Tunisia: protests force government to negotiate over waste crisis
A dispute over a landfill waste site in Tunisia’s Sfax province might initially have seemed an environmental and public health issue. But it also became a question of governance and pointed to a bigger problem: of an aloof political system that gives people little say in decisions that affect their lives and does not listen to their concerns. The dispute came a time when the fragility of Tunisia’s democracy had been made clear by a presidential power grab, which included the dismissal of the government and suspension of parliament. That residents mobilised and won their battle offers some hope. Their actions should point the way forward for more democratic and inclusive governance in Tunisia.
Months of public pressure over a landfill crisis in Sfax province – whose capital, Sfax city, is Tunisia’s second-largest city and main industrial hub – finally paid off. On 8 December, Sfax city council resumed waste collection and started dealing with the thousands of tons of household waste piled up in streets across the region.
The waste built up following the temporary closure of Tunisia’s most toxic landfill site, Agareb, in September. The site was reopened in early November, but following meetings with civil society, the government agreed to develop a new regional plan for recycling and waste recovery.
Lots of waste but no plan
One of Tunisia’s largest dumps, Agareb landfill is located just three kilometres from the centre of Agareb, a small coastal town in Sfax province. Ironically, it stands in the middle of a nature reserve. It has long been a source of tension between locals and government officials. This is because the government extended its use several times, long after it reached full capacity.
According to locals, the site, which opened in 2008 with a lifespan of only five years, had become a public health hazard. Health practitioners started spotting new viral diseases among local patients. No wonder a court ordered the immediate closure of the dump in 2019.
Residents and activists demanded implementation of the closure order ever since. But only following public pressure did the authorities finally decide to shut down the dump, in September 2021.
However, in what seemed like punishment for the people who mobilised, the city council simply stopped collecting waste. Rubbish started to accumulate in streets and markets – and even outside hospitals. Sfax province experienced a dangerous build-up of domestic and toxic waste. When angry residents complained, the city council blamed the central government for providing no alternative dumps.
This local struggle points to a bigger problem: Tunisia’s lack of a national waste management strategy and recycling capacity. The North African country has only 11 landfill sites. The Agareb landfill alone serves around one million people and receives both industrial and medical waste. A good number of Tunisia’s municipal landfills do not meet sanitary standards. Although the lifecycle of around half of the official dump sites has already expired, the Ministry of the Environment insists on continuing to use them due to the lack of alternatives.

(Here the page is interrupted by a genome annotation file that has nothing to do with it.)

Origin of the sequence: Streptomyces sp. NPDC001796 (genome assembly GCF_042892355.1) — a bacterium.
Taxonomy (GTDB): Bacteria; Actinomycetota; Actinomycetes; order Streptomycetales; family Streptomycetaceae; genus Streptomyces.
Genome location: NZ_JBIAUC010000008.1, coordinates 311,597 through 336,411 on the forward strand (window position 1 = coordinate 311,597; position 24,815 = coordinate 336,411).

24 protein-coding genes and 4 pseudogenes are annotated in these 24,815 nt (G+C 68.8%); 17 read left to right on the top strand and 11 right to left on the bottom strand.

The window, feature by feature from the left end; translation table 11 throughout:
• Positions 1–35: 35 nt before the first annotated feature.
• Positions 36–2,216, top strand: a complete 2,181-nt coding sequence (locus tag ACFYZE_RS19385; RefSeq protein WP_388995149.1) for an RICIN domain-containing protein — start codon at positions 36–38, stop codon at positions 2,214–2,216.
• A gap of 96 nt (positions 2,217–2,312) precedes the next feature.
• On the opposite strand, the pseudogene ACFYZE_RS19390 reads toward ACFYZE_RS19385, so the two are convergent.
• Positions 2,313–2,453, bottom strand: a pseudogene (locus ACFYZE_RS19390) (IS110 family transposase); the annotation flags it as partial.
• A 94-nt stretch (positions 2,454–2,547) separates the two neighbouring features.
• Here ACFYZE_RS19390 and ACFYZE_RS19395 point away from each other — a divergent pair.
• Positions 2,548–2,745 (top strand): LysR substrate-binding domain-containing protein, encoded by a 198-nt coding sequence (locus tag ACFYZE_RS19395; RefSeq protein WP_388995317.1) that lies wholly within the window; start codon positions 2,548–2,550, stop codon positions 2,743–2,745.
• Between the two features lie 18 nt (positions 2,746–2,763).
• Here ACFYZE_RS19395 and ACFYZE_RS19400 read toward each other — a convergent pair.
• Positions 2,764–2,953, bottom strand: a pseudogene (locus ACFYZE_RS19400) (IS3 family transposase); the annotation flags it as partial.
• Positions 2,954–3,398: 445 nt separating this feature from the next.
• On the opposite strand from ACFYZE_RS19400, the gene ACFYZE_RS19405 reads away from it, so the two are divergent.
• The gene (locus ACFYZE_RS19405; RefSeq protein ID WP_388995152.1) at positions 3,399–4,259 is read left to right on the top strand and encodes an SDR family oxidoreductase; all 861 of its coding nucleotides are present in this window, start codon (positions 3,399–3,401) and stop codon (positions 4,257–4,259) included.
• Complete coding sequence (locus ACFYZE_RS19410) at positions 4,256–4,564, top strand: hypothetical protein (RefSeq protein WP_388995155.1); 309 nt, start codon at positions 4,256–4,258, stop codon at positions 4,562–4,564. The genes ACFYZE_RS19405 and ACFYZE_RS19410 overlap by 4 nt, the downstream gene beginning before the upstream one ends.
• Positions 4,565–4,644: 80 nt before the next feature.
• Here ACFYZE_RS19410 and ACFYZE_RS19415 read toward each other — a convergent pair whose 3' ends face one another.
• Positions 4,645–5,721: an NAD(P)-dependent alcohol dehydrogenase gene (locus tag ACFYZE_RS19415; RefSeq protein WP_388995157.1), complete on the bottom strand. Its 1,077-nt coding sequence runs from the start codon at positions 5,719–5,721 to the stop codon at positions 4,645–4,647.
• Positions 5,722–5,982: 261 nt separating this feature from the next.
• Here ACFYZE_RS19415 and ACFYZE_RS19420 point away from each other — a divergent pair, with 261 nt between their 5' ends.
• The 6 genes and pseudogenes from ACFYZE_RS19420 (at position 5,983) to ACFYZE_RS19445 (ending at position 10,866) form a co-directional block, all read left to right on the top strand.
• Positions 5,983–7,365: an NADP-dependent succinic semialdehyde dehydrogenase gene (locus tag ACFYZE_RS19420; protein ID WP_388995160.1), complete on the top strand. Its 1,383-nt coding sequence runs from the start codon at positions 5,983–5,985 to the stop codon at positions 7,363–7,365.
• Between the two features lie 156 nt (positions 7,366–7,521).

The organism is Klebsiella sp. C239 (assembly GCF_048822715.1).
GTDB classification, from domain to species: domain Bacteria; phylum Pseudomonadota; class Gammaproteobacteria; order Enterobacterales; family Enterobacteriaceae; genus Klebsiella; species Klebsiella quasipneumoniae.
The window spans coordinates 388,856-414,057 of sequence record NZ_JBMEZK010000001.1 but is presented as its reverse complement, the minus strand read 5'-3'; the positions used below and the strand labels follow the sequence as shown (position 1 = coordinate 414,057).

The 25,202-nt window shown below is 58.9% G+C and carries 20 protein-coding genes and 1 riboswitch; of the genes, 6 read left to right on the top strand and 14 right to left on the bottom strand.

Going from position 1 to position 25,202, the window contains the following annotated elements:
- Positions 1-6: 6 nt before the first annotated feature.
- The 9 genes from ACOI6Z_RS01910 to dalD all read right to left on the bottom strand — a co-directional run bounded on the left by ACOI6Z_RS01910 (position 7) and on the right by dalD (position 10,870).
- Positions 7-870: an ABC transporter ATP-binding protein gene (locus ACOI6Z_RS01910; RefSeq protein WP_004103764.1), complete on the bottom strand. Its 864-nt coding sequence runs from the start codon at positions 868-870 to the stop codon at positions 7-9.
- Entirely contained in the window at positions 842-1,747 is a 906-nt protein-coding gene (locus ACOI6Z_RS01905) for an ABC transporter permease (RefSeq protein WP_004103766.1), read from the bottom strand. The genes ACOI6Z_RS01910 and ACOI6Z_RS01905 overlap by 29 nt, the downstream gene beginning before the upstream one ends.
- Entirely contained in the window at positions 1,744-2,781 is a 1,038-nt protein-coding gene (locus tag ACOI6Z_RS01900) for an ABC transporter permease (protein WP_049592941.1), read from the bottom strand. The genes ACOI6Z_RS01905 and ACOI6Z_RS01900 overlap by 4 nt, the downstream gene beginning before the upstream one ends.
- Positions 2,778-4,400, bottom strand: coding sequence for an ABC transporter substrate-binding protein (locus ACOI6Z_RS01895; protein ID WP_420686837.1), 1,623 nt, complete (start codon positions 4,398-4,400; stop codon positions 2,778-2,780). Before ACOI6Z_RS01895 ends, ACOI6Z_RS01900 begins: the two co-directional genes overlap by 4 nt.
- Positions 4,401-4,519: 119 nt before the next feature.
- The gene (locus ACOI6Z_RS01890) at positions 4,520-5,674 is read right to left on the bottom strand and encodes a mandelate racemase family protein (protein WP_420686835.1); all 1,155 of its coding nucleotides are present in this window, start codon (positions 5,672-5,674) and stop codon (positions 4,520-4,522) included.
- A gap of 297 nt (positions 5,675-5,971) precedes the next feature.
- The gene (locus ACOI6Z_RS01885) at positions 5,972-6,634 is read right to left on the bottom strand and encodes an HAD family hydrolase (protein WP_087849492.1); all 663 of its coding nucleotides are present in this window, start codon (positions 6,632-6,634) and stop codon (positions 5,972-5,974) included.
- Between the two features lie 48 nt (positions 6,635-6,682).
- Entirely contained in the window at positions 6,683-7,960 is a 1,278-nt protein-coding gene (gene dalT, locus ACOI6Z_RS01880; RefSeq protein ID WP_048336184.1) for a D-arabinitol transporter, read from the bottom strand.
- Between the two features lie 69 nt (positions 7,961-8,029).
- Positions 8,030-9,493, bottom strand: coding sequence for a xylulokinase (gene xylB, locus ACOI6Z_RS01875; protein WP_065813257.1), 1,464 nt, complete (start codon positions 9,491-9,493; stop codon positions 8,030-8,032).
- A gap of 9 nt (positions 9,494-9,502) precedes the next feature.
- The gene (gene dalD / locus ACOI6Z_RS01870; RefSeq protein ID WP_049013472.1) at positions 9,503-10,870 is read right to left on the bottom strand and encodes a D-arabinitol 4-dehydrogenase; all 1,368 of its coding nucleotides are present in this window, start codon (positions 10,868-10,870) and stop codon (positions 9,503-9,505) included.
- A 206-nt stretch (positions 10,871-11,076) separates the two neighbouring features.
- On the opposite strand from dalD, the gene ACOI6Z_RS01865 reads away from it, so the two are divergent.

In response, over the past few years Tunisia has witnessed growing environmental awareness and activism. The Agareb site is one of several where threats to the environment and public health have led to protests.
In Greater Tunis, the capital’s metro area, delays in closing another of the country’s largest landfills, Borj Chakir, scheduled for June 2021, also sparked unrest. Tunis has seen extensive mobilisations by communities, scientists and concerned professionals, working with domestic and international civil society groups to resist continued expansion. They’ve run public campaigns, conducted and published research, shared knowledge and staged street protests.
Some groups have filed lawsuits against expired landfill sites in their areas. Ohers are using art as a form of resistance to government neglect, among them the Maneche Msabb (‘I am not a rubbish dump’) art collective.
Off-track governance fuels civil unrest
For the Tunisian government, the Agareb protests and other movements against landfill sites offer a test not only of its environmental management but also of the quality of the country’s democracy. Tunisia’s democratic experiment, which started with the 2011 revolution, hit trouble as it reached the 10-year milestone: in July 2021, President Kais Saied dismissed the government and suspended parliament, and in October he issued a decree granting himself extensive powers.
2011’s Jasmine Revolution was triggered by the self-immolation of street vendor Mohamed Bouazizi in reaction to his repeated humiliations at the hands of arrogant public officials. As the years went on, many Tunisians felt that too little had changed. Agareb presented yet another test case for Tunisia’s democracy, which institutions clearly failed. Once again, people saw a government that was incapable of listening to them and understanding the day-to-day challenges they faced, and so could not address their problems or offer a sustainable solution.